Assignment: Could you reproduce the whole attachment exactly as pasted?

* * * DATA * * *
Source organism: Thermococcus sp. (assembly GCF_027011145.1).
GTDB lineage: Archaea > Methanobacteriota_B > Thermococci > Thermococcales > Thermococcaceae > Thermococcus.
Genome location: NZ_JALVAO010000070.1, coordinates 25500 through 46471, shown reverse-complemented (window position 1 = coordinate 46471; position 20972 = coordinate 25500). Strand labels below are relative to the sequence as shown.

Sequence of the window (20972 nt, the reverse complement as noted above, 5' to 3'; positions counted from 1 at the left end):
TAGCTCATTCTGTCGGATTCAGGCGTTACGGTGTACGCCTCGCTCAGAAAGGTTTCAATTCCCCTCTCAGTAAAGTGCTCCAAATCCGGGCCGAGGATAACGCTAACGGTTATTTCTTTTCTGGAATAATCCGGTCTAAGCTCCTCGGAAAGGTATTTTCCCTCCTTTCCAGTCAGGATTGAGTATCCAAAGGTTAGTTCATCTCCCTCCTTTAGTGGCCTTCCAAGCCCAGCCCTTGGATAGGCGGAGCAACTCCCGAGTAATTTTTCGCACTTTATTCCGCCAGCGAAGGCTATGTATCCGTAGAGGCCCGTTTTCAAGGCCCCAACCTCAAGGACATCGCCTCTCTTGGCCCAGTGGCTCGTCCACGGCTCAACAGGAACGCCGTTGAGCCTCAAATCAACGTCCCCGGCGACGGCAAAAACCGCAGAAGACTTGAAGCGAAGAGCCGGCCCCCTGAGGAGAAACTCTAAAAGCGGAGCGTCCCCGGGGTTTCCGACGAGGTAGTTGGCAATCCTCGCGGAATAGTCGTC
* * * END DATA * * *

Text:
Source organism: Thermococcus sp. (assembly GCF_027011145.1).
GTDB lineage: Archaea > Methanobacteriota_B > Thermococci > Thermococcales > Thermococcaceae > Thermococcus.
Genome location: NZ_JALVAO010000070.1, coordinates 25500 through 46471, shown reverse-complemented (window position 1 = coordinate 46471; position 20972 = coordinate 25500). Strand labels below are relative to the sequence as shown.

Sequence of the window (20972 nt, the reverse complement as noted above, 5' to 3'; positions counted from 1 at the left end):
TAGCTCATTCTGTCGGATTCAGGCGTTACGGTGTACGCCTCGCTCAGAAAGGTTTCAATTCCCCTCTCAGTAAAGTGCTCCAAATCCGGGCCGAGGATAACGCTAACGGTTATTTCTTTTCTGGAATAATCCGGTCTAAGCTCCTCGGAAAGGTATTTTCCCTCCTTTCCAGTCAGGATTGAGTATCCAAAGGTTAGTTCATCTCCCTCCTTTAGTGGCCTTCCAAGCCCAGCCCTTGGATAGGCGGAGCAACTCCCGAGTAATTTTTCGCACTTTATTCCGCCAGCGAAGGCTATGTATCCGTAGAGGCCCGTTTTCAAGGCCCCAACCTCAAGGACATCGCCTCTCTTGGCCCAGTGGCTCGTCCACGGCTCAACAGGAACGCCGTTGAGCCTCAAATCAACGTCCCCGGCGACGGCAAAAACCGCAGAAGACTTGAAGCGAAGAGCCGGCCCCCTGAGGAGAAACTCTAAAAGCGGAGCGTCCCCGGGGTTTCCGACGAGGTAGTTGGCAATCCTCGCGGAATAGTCGTC